Gov. Walker signs law speeding up licensing for out-of-state doctors

Law makes process for licensing out-of-state doctors faster

Out-of-state doctors will have an easier time treating patients after a Wisconsin bill was signed into law Monday.
Both hospitals in our area are welcoming the change.

Gov. Scott Walker signed a bill into law today at Mayo Clinic Health System in Sparta that enters Wisconsin into what’s called the Interstate Medical Licensure Compact. Speeding up the licensing process for out-of-state doctors looking to practice in the state.

With new technology always evolving, doctors can now communicate with patients across state lines with a simple push of a button.

“The doctor doesn’t have to travel back and forth, so doctors can see a lot more patients, from a lot broader geographic area from the convenience of their own clinic, their own office,” said Dr. Tim Johnson, CEO of the southwest Wisconsin region of the Mayo Health System.

Currently doctors must be licensed in each individual state they are practicing. Earning that license can be a lengthy process.

“It can take anywhere between two months and six months, depending on the physician and where they are coming from,” said David Campbell, manager of the Sparta Gundersen Clinic. “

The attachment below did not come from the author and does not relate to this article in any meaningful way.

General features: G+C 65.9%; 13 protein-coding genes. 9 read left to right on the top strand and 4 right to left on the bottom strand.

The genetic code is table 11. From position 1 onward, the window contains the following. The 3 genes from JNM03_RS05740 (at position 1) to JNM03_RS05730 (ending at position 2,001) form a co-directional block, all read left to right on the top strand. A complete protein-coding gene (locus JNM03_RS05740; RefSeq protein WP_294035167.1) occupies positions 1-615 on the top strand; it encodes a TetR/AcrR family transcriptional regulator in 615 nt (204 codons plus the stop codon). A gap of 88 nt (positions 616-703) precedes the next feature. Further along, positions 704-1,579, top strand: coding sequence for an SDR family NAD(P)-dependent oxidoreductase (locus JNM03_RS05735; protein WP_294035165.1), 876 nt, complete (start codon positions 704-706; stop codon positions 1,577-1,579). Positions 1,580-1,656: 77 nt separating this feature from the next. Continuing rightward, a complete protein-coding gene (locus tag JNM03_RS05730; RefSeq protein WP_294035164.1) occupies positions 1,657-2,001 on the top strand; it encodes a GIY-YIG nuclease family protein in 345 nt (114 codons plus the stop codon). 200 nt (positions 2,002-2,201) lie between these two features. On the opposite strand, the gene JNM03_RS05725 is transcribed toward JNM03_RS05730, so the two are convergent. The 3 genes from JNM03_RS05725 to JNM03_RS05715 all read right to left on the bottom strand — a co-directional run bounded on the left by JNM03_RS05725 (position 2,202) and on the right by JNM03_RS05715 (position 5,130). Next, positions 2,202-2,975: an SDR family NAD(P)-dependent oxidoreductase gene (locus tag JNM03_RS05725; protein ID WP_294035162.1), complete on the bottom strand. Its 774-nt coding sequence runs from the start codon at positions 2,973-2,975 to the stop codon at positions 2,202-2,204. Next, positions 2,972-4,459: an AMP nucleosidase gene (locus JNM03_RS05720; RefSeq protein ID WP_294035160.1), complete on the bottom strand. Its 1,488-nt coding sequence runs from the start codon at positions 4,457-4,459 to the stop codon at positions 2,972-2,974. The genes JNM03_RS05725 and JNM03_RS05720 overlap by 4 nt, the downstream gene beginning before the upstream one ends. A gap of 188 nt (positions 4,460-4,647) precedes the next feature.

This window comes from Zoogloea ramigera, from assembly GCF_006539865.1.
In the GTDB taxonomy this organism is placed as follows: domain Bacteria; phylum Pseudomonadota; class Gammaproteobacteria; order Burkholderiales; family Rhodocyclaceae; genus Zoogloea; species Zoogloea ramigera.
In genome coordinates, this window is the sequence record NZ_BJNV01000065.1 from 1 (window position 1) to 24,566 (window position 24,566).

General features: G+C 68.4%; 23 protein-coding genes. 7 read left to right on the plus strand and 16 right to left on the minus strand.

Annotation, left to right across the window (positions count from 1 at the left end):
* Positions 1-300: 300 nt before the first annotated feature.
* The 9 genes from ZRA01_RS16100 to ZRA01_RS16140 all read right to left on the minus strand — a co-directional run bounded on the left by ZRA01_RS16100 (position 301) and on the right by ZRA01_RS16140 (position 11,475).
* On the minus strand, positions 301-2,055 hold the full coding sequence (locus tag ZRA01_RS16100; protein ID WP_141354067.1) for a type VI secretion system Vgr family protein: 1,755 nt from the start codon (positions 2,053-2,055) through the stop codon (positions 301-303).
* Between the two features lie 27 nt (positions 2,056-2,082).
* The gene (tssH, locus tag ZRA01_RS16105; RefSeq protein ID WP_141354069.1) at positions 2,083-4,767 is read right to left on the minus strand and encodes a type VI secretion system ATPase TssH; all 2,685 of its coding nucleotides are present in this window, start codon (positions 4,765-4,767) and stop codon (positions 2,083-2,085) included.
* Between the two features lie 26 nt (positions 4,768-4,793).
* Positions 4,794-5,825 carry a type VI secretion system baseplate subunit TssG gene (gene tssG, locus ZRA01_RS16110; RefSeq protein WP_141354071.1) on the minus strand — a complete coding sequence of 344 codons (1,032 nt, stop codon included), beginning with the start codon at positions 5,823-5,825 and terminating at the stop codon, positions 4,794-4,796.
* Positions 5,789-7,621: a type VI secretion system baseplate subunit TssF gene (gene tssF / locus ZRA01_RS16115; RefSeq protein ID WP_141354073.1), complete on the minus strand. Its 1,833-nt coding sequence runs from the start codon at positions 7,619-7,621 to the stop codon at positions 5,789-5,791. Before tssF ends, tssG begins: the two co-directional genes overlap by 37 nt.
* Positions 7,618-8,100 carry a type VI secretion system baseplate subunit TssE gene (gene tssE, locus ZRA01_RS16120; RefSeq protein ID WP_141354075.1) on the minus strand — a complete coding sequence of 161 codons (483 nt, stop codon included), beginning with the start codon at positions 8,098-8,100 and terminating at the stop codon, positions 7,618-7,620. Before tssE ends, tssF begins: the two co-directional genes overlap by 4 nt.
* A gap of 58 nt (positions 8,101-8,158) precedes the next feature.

The new law signed by Walker today allows doctors to be licensed more efficiently across state lines, allowing doctors to use telemedicine more often.

“What the compact allows, is that if you are licensed in one state, and that state is a member of the compact, for all intents and purposes, you are licensed in all of the states in the compact,” said Johnson.

“(The licensing process) will be down into a matter of weeks, maybe a month, so we’re cutting down the time immensely,” said Campbell.

Cutting down the licensing time also makes it easier to attract more doctors to the state, giving patients in Wisconsin more access to better health care.

“It will allow us to get physicians in here quicker and easier, which we think will be good not just when they are here, but I think it’s just one more step in helping to recruit good primary care physicians,” said Walker.

“Access is always an issue for our patients, so the quicker we get a new physician on staff, the patients can then be seeing that physician,” said Campbell.

The bi-partisan bill passed both chambers of the Wisconsin legislature earlier this year on a near unanimous vote. Only one no vote was cast in each the Senate and the Assembly.

Wisconsin joins 11 other states in the compact, including Minnesota, Iowa, and Illinois.

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